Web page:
Misinformation and Inoculation in Trump’s America

I’d like to take a moment to shine a spotlight on the mind games that seem to be dividing so many Americans. There’s a concept known as the “Inoculation Theory” relevant in political communication strategies. Essentially, it describes what happens when you like the president of the United States and resist persuasive attempts by those who dislike him or her.

President Donald J. Trump’s complaints about “fake news” set up his base of supporters to resist any future unflattering reports as political propaganda while accepting positive news as truthful reinforcement of why they are correct in liking him.

I can see now that I likely employed this same train of thinking during President Obama’s 8 years in the White House. There were many things Obama did during that time that I disliked (failure to close Gitmo and prevent the rise of ISIS, etc.), but he enjoyed my unwavering support precisely because of the bombardment of unfair criticism hurled at him by conservatives. Whenever they did not pay him proper respect as president of this country, accusing him of being a foreign-born illegitimate candidate or branding him a secret Muslim, it reinforced my resistance to any legitimate criticism he might have genuinely deserved.

I automatically dismissed harsh commentary as racist nonsense, especially if I challenged someone on Facebook to be more specific and they could only offer vague generalities to justify their dislike of the man. In criticizing Trump, therefore, I attempt to be as specific as possible with indisputable facts rather than spun rhetoric.

Trump’s political opponents would be wise not to exaggerate the way Obama’s did, but I’ve seen the name Hitler thrown around a good bit. When something obviously prejudiced is said against their man, it destroys acceptance of any underlying truths that might actually be paired beyond the hyperbole. The wall at the border is not the only one that goes up when the president’s supporters get defensive.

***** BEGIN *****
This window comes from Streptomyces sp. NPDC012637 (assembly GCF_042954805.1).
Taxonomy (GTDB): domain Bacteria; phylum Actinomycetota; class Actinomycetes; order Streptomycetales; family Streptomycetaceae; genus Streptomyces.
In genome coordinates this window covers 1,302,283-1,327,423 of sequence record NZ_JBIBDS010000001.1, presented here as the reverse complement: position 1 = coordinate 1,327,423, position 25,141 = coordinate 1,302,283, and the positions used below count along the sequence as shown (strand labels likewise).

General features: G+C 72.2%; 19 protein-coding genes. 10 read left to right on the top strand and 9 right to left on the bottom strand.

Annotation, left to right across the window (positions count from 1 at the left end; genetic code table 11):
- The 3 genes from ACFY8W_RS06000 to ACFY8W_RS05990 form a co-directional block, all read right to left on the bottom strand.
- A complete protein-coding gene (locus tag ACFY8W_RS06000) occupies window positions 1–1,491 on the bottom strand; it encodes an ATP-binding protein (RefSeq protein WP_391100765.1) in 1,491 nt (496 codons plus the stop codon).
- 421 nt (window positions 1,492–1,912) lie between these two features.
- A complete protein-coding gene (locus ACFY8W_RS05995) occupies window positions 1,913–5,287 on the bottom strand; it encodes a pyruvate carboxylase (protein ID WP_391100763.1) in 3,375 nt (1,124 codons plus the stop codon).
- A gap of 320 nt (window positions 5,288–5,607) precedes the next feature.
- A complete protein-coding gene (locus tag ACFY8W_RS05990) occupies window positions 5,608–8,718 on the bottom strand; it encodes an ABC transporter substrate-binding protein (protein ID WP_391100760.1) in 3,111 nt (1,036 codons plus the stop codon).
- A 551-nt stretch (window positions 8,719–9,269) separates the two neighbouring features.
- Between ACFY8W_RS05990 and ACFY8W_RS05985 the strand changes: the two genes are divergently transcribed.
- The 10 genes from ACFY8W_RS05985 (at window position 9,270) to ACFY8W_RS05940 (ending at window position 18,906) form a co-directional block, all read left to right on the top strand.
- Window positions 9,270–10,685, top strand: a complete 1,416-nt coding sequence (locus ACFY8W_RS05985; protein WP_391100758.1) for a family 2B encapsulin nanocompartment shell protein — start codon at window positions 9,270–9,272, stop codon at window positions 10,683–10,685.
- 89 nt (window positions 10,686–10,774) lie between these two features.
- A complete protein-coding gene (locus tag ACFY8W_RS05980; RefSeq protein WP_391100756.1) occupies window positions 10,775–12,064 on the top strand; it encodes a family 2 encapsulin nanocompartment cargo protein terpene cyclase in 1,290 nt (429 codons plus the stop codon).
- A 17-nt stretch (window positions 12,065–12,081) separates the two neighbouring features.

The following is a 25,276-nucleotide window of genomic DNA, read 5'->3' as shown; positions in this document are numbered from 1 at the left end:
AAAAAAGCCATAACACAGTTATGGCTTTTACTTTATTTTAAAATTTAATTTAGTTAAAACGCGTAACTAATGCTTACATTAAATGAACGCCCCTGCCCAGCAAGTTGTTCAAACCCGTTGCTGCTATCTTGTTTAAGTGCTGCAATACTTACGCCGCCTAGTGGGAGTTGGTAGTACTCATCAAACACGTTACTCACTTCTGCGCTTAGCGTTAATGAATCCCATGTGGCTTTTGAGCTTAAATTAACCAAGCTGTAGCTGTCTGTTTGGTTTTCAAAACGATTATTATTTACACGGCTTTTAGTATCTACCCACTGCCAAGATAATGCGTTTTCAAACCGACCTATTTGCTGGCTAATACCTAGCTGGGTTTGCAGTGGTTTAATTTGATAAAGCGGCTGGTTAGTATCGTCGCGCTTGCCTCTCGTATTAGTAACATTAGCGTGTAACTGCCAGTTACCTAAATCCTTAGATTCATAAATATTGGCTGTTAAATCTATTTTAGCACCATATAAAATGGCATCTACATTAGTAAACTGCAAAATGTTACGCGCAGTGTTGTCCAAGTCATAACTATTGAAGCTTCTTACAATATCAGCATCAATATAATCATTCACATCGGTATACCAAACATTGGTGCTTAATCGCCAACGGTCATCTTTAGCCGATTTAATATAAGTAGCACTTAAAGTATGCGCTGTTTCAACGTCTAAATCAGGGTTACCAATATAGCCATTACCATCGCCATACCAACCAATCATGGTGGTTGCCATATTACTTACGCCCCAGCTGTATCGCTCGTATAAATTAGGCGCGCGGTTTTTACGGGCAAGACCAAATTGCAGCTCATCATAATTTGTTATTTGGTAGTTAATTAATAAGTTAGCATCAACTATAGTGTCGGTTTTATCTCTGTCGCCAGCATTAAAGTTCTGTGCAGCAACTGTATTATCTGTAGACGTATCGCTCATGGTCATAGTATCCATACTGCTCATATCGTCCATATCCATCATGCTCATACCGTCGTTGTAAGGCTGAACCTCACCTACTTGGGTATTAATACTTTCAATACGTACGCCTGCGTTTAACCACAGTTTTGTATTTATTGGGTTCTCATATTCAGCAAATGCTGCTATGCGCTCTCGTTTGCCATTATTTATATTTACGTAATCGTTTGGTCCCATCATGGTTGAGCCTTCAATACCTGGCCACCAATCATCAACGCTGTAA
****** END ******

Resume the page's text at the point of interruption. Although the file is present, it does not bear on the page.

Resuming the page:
The inoculation theory I referred to earlier in this article draws comparison with the concept of vaccination. In a normal vaccination, a weakened form of the virus is injected into an individual in order to build resistance to the disease. A similar procedure is used to “inoculate” an individual from attacks on his belief.

According to the theory, a weakened or smaller dose of a contrary argument called the inoculation message is given to the people. These individuals who have been exposed to the weaker argument develop a defense system that helps them to retain their beliefs and not change their attitudes when they are confronted with a stronger form of the argument.

It’s important to look at Innoculation Theory and Trump’s claims of “fake news” within the context of technological and cultural disruptions. Over the past decade, the rise of blogging, indiscriminate sharing on social media, and the economic collapse of the traditional newsroom model have taken news-gathering and information sharing in disturbing directions.

We now tend to gravitate toward media that reinforces our existing belief system. There’s a danger to our democracy when Fox News or MSNBC present “facts” from particular points of view, emphasizing those elements of stories that reinforce a conservative or progressive ideology. Fox News may completely ignore a story in which Trump looks bad while MSNBC may devote hours of air time to talking heads analyzing every possible angle of that story BECAUSE it makes Trump look bad and vice versa with Obama.

Innoculation Theory offers solutions for those of us who want to cut through the haze of “alternative facts”.

A January article in The Guardian newspaper in the UK stated, “The challenge is in delivering the facts and inoculation to the individuals who are being exposed to the misinformation. Conservative media outlets are the primary misinformation delivery system, but are unlikely to also publish facts and explanations about why their misinformation is wrong. However, while individuals who rely solely upon biased media outlets may be incurable, the majority of the public could potentially be inoculated against misinformation.”

Conclusion: Facts by themselves are insufficient, but explaining the flaws underpinning associated misinformation can help weaken its effect and increase public acceptance of the facts.

It is true that the major media organizations are in the hands of a few elites. The major news channels, newspapers and other mass media instruments are a part of large corporation and conglomerations. The information presented to the public will be varying as per the interests of these organizations. As a part of maximizing profit they sacrifice some news objectives. The extensive financial interests of these organizations may endanger the quality of news. It is common around the world that the medias in the hands of government being puppets.

For this very reason, I attempt to get my information from multiple sources and treat it with a measured amount of skepticism. For low information voters, i.e., those who do not follow politics regularly or lack a complete understanding of the delicate nuances of policy issues, it is very easy to accept that what they see and hear is the whole truth rather than one piece of it from one side of the political aisle. It is easier for “demonizing” of a social issue or a person to be accepted.